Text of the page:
Education and Training
PhD in Physiology & Biophysics, University of Chile, Santiago, Chile
Post-Doctoral in Physiology & Biophysics, University of Pennsylvania, Pennsylvania
Post-Doctoral in Physiology & Biophysics, Mayo Clinic, Rochester, Minneapolis
Single-molecule methods have emerged as powerful tools in life science research. These techniques allow the detection and manipulation of individual biological molecules and investigate, with unprecedented resolution, their conformations and dynamics at the nanoscale level. In my research I apply single-molecule techniques to biological problems that are important for human diseases
Single-molecule methods have emerged as powerful tools in life science research. These techniques allow the detection and manipulation of individual biological molecules and investigate, with unprecedented resolution, their conformations and dynamics at the nanoscale level. In my research I apply single-molecule techniques to biological problems that are important for human diseases.
The goal of my current research is to elucidate the precise molecular mechanisms by which the chaperones UNC-45 and Hsp90 assist in the folding of the myosin head which is critical for sarcomere assembly during development and repair of stress-induced damage to sarcomeres in mature muscle. Developing an understanding of these mechanisms is a problem at the core of muscle development and function.
Guided by our recent discoveries, we hypothesize that during myosin assembly or repair, UNC-45 assists the myosin head to attain its native conformation and subsequently locks it in a state that prevents premature powerstrokes; this state is relieved by the ubiquitous chaperone Hsp90 upon successful assembly into the sarcomere or repair of myosin heads. My group recently devised novel approaches to analyze myosin:chaperone interactions using a combination of single-molecule atomic force microscopy, site specific fluorescence probes and in vitro myosin motility techniques, that enable us to study, for the first time, the effects of these chaperone proteins on the myosin motor domain folding and function in mechanistic detail.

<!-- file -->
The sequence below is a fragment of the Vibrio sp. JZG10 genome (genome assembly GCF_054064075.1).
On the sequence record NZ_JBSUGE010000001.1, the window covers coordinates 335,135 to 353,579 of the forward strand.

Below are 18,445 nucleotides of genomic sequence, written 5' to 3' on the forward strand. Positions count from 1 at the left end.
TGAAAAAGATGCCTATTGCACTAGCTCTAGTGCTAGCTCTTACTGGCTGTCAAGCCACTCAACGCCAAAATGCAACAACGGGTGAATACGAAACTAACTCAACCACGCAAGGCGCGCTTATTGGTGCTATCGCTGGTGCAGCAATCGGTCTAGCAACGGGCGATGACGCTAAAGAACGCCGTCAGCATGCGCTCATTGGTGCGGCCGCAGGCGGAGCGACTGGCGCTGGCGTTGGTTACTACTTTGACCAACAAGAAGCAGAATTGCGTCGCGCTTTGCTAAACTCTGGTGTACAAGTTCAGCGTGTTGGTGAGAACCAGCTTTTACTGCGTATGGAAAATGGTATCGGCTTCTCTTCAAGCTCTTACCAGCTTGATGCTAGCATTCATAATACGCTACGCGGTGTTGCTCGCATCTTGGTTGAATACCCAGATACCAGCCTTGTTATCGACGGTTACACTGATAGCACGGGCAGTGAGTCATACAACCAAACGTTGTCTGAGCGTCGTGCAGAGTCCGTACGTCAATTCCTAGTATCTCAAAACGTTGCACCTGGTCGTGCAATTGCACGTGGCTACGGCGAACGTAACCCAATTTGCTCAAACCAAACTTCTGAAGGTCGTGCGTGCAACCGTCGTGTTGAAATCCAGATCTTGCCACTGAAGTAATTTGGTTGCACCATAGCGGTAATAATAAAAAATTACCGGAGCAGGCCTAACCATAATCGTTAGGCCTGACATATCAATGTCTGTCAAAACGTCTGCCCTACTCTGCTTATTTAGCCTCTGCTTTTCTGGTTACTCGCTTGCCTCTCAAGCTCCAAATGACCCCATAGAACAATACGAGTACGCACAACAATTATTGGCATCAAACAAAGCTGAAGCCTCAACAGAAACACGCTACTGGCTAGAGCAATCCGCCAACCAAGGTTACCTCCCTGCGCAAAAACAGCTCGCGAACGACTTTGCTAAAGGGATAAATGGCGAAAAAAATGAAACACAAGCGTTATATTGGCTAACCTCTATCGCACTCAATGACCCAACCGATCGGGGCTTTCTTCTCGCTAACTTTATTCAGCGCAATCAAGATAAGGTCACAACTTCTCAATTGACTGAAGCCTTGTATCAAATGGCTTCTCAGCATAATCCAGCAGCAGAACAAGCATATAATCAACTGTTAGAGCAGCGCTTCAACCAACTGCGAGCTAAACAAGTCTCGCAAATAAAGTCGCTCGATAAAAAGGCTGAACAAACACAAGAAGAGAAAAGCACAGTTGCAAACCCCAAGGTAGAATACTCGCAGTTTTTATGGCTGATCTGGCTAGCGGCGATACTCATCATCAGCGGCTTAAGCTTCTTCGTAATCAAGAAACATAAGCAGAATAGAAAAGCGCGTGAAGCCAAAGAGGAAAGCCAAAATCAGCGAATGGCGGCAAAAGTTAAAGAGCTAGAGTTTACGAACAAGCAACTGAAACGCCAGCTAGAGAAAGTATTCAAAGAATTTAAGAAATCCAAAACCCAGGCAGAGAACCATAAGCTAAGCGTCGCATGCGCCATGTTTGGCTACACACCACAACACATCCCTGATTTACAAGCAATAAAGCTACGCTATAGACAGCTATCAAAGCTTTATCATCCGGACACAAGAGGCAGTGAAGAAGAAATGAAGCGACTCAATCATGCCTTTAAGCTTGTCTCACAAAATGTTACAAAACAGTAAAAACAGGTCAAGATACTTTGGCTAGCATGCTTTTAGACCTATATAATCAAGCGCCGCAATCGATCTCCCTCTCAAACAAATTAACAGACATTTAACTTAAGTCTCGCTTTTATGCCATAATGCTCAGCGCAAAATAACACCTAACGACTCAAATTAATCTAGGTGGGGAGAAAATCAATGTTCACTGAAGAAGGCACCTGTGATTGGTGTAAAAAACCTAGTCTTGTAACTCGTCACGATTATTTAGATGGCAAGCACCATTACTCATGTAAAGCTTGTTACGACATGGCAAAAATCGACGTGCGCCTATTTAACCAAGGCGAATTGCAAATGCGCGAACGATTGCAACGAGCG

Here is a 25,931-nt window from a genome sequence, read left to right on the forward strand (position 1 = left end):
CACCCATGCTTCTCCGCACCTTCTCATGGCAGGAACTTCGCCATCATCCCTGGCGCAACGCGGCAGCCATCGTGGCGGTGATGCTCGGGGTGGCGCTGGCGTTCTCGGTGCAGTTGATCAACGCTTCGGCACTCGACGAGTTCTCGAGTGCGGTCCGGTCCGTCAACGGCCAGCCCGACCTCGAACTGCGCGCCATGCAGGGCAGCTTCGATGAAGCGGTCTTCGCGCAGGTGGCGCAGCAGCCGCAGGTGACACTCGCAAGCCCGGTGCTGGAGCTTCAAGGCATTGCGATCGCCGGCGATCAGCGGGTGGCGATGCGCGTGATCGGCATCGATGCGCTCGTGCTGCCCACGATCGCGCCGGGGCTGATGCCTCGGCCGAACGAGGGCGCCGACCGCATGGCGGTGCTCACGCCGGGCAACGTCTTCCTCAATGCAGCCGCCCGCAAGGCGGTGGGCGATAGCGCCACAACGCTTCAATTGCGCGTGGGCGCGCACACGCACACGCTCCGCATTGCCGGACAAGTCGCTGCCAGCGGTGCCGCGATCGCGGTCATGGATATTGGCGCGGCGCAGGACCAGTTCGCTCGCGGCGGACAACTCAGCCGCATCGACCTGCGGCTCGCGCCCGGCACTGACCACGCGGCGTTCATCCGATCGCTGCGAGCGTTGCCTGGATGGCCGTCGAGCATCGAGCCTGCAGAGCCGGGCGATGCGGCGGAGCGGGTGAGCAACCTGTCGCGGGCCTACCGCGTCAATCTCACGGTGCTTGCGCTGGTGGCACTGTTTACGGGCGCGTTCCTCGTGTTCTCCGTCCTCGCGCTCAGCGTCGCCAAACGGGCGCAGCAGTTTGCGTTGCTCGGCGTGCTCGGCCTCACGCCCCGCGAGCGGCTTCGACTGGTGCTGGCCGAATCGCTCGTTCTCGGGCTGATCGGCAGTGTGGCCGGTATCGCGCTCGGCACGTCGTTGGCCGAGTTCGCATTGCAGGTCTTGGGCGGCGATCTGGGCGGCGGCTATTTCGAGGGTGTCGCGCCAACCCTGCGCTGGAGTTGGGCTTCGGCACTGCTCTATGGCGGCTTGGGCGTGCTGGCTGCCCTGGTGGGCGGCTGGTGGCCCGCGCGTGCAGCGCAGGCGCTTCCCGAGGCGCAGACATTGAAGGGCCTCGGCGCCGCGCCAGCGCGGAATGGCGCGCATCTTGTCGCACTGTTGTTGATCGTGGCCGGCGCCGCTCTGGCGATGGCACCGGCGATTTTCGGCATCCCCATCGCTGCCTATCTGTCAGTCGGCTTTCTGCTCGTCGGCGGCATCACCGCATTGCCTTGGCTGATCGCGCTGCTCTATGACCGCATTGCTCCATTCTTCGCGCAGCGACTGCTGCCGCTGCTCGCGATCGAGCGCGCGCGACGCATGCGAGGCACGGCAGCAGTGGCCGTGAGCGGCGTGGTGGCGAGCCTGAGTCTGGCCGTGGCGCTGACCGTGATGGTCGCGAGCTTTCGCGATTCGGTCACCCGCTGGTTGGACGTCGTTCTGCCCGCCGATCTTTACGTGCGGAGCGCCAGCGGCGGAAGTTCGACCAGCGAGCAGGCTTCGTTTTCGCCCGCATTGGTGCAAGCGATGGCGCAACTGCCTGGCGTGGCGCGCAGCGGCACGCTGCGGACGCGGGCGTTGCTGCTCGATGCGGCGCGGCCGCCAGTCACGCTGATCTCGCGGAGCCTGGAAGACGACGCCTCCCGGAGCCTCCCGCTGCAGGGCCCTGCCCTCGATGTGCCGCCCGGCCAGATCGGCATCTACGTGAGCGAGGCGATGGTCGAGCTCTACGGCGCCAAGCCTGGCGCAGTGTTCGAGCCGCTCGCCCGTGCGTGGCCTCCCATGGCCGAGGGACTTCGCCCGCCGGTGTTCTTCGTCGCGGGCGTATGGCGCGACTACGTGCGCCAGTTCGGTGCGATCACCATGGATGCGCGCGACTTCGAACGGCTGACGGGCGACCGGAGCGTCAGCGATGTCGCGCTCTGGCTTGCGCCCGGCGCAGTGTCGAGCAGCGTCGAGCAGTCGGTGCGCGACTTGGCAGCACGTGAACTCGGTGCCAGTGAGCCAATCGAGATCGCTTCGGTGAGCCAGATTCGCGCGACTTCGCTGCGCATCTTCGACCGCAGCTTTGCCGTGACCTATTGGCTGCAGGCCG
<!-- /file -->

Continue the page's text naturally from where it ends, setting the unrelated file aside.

Our hypothesis, if confirmed, will represent a new paradigm in the biology of myosins, with potential novel therapeutic approaches not only for striated muscle disorders stemming from mutations in sarcomeric proteins (skeletal myopathies and cardiomyopathies), but also for the problem of tumor invasiveness.
Oberhauser, A., Monck, J.R., Balch, W.E. and Fernandez, J.M. Exocytotic fusion is activated by Rab3 peptides. Nature 360:270-273, 1992.
Oberhauser, A.F. and Fernandez, JM. A fusion pore phenotype in mast cells of the ruby-eye mouse. Proc. Natl. Acad. Sci. 93:14349-14354, 1996.
Oberhauser, A.F., Marszalek, P.E., Erickson, H.P., and Fernandez, J.M. The molecular elasticity of tenascin, an extracellular matrix protein. Nature 393:181-185, 1998.
Oberhauser, A.F., Marszalek, P.E., Carrion-Vazquez, M., and Fernandez, J.M. Single protein misfolding events captured by atomic force microscopy. Nature Struct. Biol. 6:1025-1028, 1999.
Qian, F., Wei, W., Germino, G.G., and Oberhauser, A.F. The Nanomechanics of Polycystin-1 extracellular region. J. Biol. Chem. 280(49):40723-30, 2005.
Bullard, B., Garcia, T., Benes., V., Leake, M., Linke, W., and Oberhauser, A.F. The Molecular Elasticity of the Insect Flight Muscle Proteins Projectin and Kettin. Proc. Natl. Acad. Sci. 103(12) 4451-4456, 2006.
Kaiser, C.M., Bujalowski, P.J., Ma, L., Anderson, J., Epstein, H.F. and Oberhauser, A.F. Tracking UNC-45 chaperone-myosin interaction with a titin mechanical reporter. Biophys J. 102(9):2212-9, 2012.
Bujalowski, .PJ., Nicholls, P. and Oberhauser, A.F. UNC-45B chaperone: the role of its domains in the interaction with the myosin motor domain. Biophys J. 107(3):654-61, 2014.
Nicholls, P., Bujalowski, P.J., Epstein, H.F., Boehning, D.F., Barral, J.M. and Oberhauser, A.F. Chaperone-mediated reversible inhibition of the sarcomeric myosin power stroke. FEBS Lett. 588(21):3977-81, 2014.
Bujalowski, P.J., Nicholls, P., Barral, J.M. and Oberhauser, A.F. Thermally-induced structural changes in an armadillo repeat protein suggest a novel thermosensor mechanism in a molecular chaperone. FEBS Lett. 589(1):123-30, 2015.